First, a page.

What happens when you don’t have access to a gym and you want to train your legs? No problem, the pistol squat is your answer. Whether you’re an at-home workout kind of person or someone who simply loves bodyweight training and callisthenics, the pistol squat delivers a lot of benefits and humbles even the best squatters.
Why are pistol squats so hard?
Unlike other split stance squat movements like the Bulgarian split squat, to execute the pistol squat well you need the following skills or abilities:
- Adequate mobility and stability of the ankle, knee and hip,
- Above average leg strength in a single leg stance and;
- Excellent trunk stability
Without these elements, you will see how the pistol can humble even the strongest person regardless of their back squat numbers. Just like any movement, the pistol squat can be learned by stages and after you’ve completed something like the 10-step self-screen you will know if you’re ready to start the journey.
What are pistol squats good for?
It’s the perfect expression of mobility, stability and strength that can be achieved with minimal to no equipment. It has amazing benefits for runners, cyclists and strength athletes as a beautiful pistol equal great function of the ankles, knees and hips that transfers to better performance.
What muscles does the pistol squat work?
Don’t think of “working muscles” when doing the pistol. Due to the demands on mobility and stability, it isn’t an isolation exercise that you would find in bodybuilding or traditional barbell strength training.
The 7 Pistol Squat Progressions
Here are the seven pistol squat progressions and the suggested reps and set you will need to achieve in order to progress to the next stage. Just like in the Minimalist Easy Strength program, however, progress slowly and when your body is ready.
Step 1: Bodyweight squats (air squats) 2×20 reps
Full range and under tension using a slow tempo. This allows you to really isolate any potential restrictions that you need to address. It also goes without saying that if your squat numbers are respectable, this goes a long way to being able to drive out of the bottom of the pistol squat.
Step 2: Close Feet Squats 2×20
Just like the tempo bodyweight squats before, the close foot position simply adds a stability component for you to get comfortable with before moving to a single leg. You might also find the hip mobility may limit depth which is ok, as shifting to a single leg later in the pistol squat progression will open that mobility and range back up.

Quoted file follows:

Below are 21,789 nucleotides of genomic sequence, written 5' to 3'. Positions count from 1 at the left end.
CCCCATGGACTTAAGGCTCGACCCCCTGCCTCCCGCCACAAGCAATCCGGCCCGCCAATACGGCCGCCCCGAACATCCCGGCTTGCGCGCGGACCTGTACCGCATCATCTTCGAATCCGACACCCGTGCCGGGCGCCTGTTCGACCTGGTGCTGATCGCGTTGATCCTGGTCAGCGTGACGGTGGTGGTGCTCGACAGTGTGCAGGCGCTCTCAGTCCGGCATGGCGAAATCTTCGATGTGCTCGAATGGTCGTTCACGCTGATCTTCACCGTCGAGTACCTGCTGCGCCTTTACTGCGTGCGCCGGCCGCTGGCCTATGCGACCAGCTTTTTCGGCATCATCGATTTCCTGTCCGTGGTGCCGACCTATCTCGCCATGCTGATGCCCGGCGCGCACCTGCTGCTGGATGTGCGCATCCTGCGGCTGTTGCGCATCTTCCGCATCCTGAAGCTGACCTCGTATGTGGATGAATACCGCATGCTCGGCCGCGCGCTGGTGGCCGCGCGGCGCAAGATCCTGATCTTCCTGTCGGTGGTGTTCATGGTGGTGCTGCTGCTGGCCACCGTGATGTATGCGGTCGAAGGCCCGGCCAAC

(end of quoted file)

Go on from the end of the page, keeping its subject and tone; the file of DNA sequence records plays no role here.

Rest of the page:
Step 3: Bench Pistol Squat 2×10 each side (e/s)
Here we start the single leg training, by adding the safety of the bench underneath ourselves this allows us to practise partial range pistol squats. The trick is not to lose tension at the bottom of the movement as the bum simply taps the seat and returns to the top.
Step 4: Skater or Airborne Lunge 2×10 e/s
Picking what works for you, these single-leg lunge variations allow you to load the single side to challenge stability in your pistol squat. The movements naturally only allow you to go partial range compared to the pistol but learning stability through the restricted range gets you comfortable with being under tension on a single leg.
Step 5: Counterbalance Pistol Squat 5×5 e/s
Using a lightweight that gives enough forward leverage we can start to practise full-depth pistol squats. This is where we need to make sure our knees, ankles and hips have adequate mobility and stability through a full range of motion. If your knees seem to be at a weaker point, focus on exercises such as the tib raise, calf raises, reverse step-ups, nordic hamstrings and reverse Nordics to strengthen the muscles around the knee.
Step 6: Elevated Pistol 5×2 e/s
By removing the weight and adding an elevated surface you’re not going to stress your hip flexors as much on the elevated leg. This is usually a limiting factor in getting to depth on the pistol squat, particularly for men. Get the block or surface high enough that you can allow the outstretched leg to fall below the line of the driving leg. Get comfortable being in and squeezing out of the bottom of the movement.
Step 7: The Full Pistol Squat
Traditionally the final two stages before the full pistol squat are where most people struggle or give up. If you persist with steps 5 and 6 long enough the full pistol will usually come with a relative amount of ease. Be sure to maintain tension throughout the entire movement.
Watch how to do a pistol squat here.
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